What is Osteoarthritis?

Osteoarthritis is a condition that leads to damage and inflammation of a joint with resultant pain and disability. There are many things that contribute to the development of osteoarthritis including injury, genetics, diet, elevated BMI, and other medical conditions. Osteoarthritis can affect any joint but the knee is the most common joint to develop arthritis.

Prior to proper treatment, accurate diagnosis is key. Other problems affecting the specific joint need to be evaluated for and ruled out. These can include Rheumatoid Arthritis which is an autoimmune condition, gout, ligament/tendon injury, or fracture.

Standard Treatments

Early treatment involves rest, medications, physical therapy, and ice/heat. If more aggressive treatments are needed then injections of corticosteroids (cortisone) or hyaluronic acid (Synvisc/Orthovisc) are often used for large joints. If the arthritis is severe enough, some joints can undergo surgical intervention with an arthroplasty (joint replacement). Corticosteroids are known to be toxic to the joint and body in the long term. Nerve ablations can be performed on some joints with decent but temporary results. Joint replacement is a good treatment but does come with its own costs and risks.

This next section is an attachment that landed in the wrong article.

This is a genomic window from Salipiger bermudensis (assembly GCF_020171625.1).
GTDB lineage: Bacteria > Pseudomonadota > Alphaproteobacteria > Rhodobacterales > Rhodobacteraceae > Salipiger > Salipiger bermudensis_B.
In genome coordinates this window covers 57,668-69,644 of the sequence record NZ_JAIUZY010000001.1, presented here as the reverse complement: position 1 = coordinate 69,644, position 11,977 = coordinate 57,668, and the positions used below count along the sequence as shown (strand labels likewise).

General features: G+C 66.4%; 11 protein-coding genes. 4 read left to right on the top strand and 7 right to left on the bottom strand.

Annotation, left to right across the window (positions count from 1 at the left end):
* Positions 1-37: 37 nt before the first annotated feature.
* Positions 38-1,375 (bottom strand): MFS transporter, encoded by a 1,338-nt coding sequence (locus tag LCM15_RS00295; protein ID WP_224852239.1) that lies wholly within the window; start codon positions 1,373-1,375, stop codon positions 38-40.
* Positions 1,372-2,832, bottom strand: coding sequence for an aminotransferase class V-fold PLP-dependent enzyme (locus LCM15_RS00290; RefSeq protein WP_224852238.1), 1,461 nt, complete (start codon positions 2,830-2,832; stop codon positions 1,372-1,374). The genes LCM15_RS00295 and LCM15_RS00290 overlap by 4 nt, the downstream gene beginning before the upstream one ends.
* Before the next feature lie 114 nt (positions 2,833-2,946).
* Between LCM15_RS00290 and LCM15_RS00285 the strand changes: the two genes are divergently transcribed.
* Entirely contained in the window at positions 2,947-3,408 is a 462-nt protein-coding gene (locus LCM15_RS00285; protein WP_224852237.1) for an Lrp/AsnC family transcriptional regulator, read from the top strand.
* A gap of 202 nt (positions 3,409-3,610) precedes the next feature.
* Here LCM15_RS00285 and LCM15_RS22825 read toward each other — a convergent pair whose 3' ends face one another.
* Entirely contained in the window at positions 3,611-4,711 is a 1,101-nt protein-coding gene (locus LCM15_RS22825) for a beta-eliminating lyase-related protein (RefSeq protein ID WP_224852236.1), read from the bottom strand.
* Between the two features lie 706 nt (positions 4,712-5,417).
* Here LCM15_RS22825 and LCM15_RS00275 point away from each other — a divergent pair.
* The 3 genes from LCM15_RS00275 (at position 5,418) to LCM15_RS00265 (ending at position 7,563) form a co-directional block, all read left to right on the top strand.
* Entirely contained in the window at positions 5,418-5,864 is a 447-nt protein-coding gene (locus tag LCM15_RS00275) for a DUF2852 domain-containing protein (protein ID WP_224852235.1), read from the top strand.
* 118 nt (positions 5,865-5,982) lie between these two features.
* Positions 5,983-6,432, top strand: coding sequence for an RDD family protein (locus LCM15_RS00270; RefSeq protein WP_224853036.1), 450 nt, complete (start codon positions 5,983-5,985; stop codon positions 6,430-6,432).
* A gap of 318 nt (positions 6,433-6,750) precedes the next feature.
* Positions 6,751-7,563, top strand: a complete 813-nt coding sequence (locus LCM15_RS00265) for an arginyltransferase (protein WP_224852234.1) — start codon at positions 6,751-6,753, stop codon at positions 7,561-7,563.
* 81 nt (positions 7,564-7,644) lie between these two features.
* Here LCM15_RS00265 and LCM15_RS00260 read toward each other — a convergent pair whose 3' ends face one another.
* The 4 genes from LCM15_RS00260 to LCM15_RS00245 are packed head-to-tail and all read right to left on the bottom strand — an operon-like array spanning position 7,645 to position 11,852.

Regenerative Medicine

Regenerative medicine has studied for years for managing pain from osteoarthritis. The knee is the most extensively studied due to it being the joint commonly most affected by osteoarthritis. Studies have demonstrated improvement in a patient’s pain, activity levels, and quality of life with these interventions. Platelet rich plasma (PRP) has been studied for soft tissue injuries, including ligaments and tendons, and for joint pain from mild osteoarthritis. With moderate or severe osteoarthritis, PRP has been shown to not be as helpful as other interventions such as bone marrow concentrate.